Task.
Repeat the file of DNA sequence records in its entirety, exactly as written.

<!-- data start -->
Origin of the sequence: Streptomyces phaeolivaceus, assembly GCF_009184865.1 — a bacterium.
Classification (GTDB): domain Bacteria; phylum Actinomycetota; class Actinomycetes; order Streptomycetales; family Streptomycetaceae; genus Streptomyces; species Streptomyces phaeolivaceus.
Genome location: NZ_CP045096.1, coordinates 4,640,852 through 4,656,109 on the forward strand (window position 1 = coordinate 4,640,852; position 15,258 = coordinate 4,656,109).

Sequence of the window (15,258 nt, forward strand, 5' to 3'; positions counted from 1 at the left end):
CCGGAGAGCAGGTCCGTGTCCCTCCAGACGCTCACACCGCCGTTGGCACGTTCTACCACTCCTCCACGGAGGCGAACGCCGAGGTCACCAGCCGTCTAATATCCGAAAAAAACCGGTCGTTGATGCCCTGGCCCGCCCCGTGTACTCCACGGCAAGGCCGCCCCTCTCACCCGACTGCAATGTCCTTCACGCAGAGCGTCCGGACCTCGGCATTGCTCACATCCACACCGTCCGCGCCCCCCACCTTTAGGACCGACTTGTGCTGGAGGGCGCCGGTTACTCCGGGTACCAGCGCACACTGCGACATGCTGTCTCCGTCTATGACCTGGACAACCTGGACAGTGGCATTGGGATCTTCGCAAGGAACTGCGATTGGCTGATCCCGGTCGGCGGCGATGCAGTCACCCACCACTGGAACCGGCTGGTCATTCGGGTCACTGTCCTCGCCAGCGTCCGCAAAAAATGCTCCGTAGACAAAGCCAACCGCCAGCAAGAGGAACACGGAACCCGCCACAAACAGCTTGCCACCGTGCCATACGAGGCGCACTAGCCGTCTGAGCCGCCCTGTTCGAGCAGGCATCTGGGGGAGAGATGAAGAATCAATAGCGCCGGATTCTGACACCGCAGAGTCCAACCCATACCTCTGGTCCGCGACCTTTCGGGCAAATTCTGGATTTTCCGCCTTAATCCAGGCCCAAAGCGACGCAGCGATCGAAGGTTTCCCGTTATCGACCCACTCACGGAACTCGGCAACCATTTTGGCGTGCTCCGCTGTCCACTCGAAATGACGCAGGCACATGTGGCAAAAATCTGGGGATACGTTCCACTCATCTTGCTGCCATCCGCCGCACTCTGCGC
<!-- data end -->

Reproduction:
Origin of the sequence: Streptomyces phaeolivaceus, assembly GCF_009184865.1 — a bacterium.
Classification (GTDB): domain Bacteria; phylum Actinomycetota; class Actinomycetes; order Streptomycetales; family Streptomycetaceae; genus Streptomyces; species Streptomyces phaeolivaceus.
Genome location: NZ_CP045096.1, coordinates 4,640,852 through 4,656,109 on the forward strand (window position 1 = coordinate 4,640,852; position 15,258 = coordinate 4,656,109).

Sequence of the window (15,258 nt, forward strand, 5' to 3'; positions counted from 1 at the left end):
CCGGAGAGCAGGTCCGTGTCCCTCCAGACGCTCACACCGCCGTTGGCACGTTCTACCACTCCTCCACGGAGGCGAACGCCGAGGTCACCAGCCGTCTAATATCCGAAAAAAACCGGTCGTTGATGCCCTGGCCCGCCCCGTGTACTCCACGGCAAGGCCGCCCCTCTCACCCGACTGCAATGTCCTTCACGCAGAGCGTCCGGACCTCGGCATTGCTCACATCCACACCGTCCGCGCCCCCCACCTTTAGGACCGACTTGTGCTGGAGGGCGCCGGTTACTCCGGGTACCAGCGCACACTGCGACATGCTGTCTCCGTCTATGACCTGGACAACCTGGACAGTGGCATTGGGATCTTCGCAAGGAACTGCGATTGGCTGATCCCGGTCGGCGGCGATGCAGTCACCCACCACTGGAACCGGCTGGTCATTCGGGTCACTGTCCTCGCCAGCGTCCGCAAAAAATGCTCCGTAGACAAAGCCAACCGCCAGCAAGAGGAACACGGAACCCGCCACAAACAGCTTGCCACCGTGCCATACGAGGCGCACTAGCCGTCTGAGCCGCCCTGTTCGAGCAGGCATCTGGGGGAGAGATGAAGAATCAATAGCGCCGGATTCTGACACCGCAGAGTCCAACCCATACCTCTGGTCCGCGACCTTTCGGGCAAATTCTGGATTTTCCGCCTTAATCCAGGCCCAAAGCGACGCAGCGATCGAAGGTTTCCCGTTATCGACCCACTCACGGAACTCGGCAACCATTTTGGCGTGCTCCGCTGTCCACTCGAAATGACGCAGGCACATGTGGCAAAAATCTGGGGATACGTTCCACTCATCTTGCTGCCATCCGCCGCACTCTGCGC